ETERNAL by Lisa Scottoline

Italy remembers the Nazi raid on the Rome Ghetto
(Memorial to former residents of Rome’s Jewish Ghetto)

Lisa Scottoline has written over 30 novels most of which are legal thrillers.  She decided to change her approach and investigate the Italian Holocaust because while in graduate school she had taken a course from Philip Roth on the literature of the Holocaust and was an avid reader of Primo Levi, the Italian Elie Wiesel.  In her latest effort she branches out to historical fiction  where she continues to deal with issues of family, justice, and honor but in a different format.  Her new novel, EITERNAL is set in Italy beginning in 1937 and follows a group of teenagers who are living a simple life until European politics and war engulf them.  Scottoline examines friendship and love and what they mean to her characters who must mature quickly as war overtakes their lives.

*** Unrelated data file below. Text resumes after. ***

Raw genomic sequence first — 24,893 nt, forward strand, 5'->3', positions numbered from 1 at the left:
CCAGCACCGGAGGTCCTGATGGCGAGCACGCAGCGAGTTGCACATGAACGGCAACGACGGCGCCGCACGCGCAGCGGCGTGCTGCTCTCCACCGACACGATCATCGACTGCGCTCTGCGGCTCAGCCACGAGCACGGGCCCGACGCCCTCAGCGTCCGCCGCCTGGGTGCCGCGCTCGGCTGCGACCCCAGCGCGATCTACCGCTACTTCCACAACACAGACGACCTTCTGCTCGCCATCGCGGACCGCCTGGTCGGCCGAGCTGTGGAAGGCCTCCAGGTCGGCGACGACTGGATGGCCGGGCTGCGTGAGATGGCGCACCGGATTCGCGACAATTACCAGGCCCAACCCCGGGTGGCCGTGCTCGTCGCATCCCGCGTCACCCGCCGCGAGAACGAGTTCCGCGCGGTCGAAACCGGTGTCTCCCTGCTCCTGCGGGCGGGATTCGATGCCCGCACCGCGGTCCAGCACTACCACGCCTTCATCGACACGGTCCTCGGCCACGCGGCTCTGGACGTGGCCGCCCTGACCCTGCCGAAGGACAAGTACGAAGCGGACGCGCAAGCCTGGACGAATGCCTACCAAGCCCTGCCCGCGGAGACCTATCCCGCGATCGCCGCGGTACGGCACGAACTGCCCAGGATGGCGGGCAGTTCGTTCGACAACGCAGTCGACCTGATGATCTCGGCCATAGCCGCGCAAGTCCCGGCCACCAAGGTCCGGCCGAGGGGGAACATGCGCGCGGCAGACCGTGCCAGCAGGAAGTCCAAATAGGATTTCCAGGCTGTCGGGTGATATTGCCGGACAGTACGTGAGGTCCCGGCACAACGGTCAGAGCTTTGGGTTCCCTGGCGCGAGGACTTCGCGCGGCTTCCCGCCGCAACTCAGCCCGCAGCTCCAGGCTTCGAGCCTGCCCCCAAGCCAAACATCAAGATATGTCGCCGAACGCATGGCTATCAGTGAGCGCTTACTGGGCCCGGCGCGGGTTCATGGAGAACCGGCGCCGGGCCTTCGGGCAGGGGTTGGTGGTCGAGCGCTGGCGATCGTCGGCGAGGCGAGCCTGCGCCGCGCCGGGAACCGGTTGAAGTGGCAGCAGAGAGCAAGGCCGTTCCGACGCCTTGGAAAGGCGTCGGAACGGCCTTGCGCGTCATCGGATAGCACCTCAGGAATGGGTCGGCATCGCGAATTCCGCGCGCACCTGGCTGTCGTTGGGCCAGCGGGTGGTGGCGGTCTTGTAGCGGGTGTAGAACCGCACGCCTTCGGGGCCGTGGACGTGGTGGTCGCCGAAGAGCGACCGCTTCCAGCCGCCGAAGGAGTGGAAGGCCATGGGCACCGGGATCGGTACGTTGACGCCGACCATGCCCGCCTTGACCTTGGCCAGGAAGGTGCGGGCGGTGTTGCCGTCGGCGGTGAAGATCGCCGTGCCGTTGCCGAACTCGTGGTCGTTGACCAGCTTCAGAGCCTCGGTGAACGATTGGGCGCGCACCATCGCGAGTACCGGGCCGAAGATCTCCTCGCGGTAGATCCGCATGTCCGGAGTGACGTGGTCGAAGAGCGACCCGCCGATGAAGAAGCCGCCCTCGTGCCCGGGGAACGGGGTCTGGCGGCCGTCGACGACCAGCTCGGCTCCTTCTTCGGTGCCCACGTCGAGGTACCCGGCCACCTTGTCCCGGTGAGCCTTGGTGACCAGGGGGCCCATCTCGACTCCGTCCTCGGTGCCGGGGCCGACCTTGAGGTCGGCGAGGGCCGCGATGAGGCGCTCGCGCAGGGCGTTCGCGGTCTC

Scottoline begins by introducing one of her main characters Elisabetta D’afeo whose youth was encompassed by the regime of Benito Mussolini wondering how after twenty years she is finally going to tell her son who his father really was.  Scottoline immediately turns to May 1937 in Rome and focuses on the friendship triangle embodied in three teenagers; Elisabetta, who aspires to be a writer, works in the Casa Servano restaurant, caring for her alcoholic father and wrestles with the fact her mother has abandoned her.  Next we meet Marco Terrizzi, a young man who joins the local fascist party and disagrees with his father who fought in World War I and his brother, a priest over the course of Italian politics.  Lastly, we meet Sandro Simone, a brilliant Jewish mathematician, whose father becomes obsessed with helping fellow Jews acquire exemptions when the government begins to pass racial laws that destroy the lives of Italian Jews.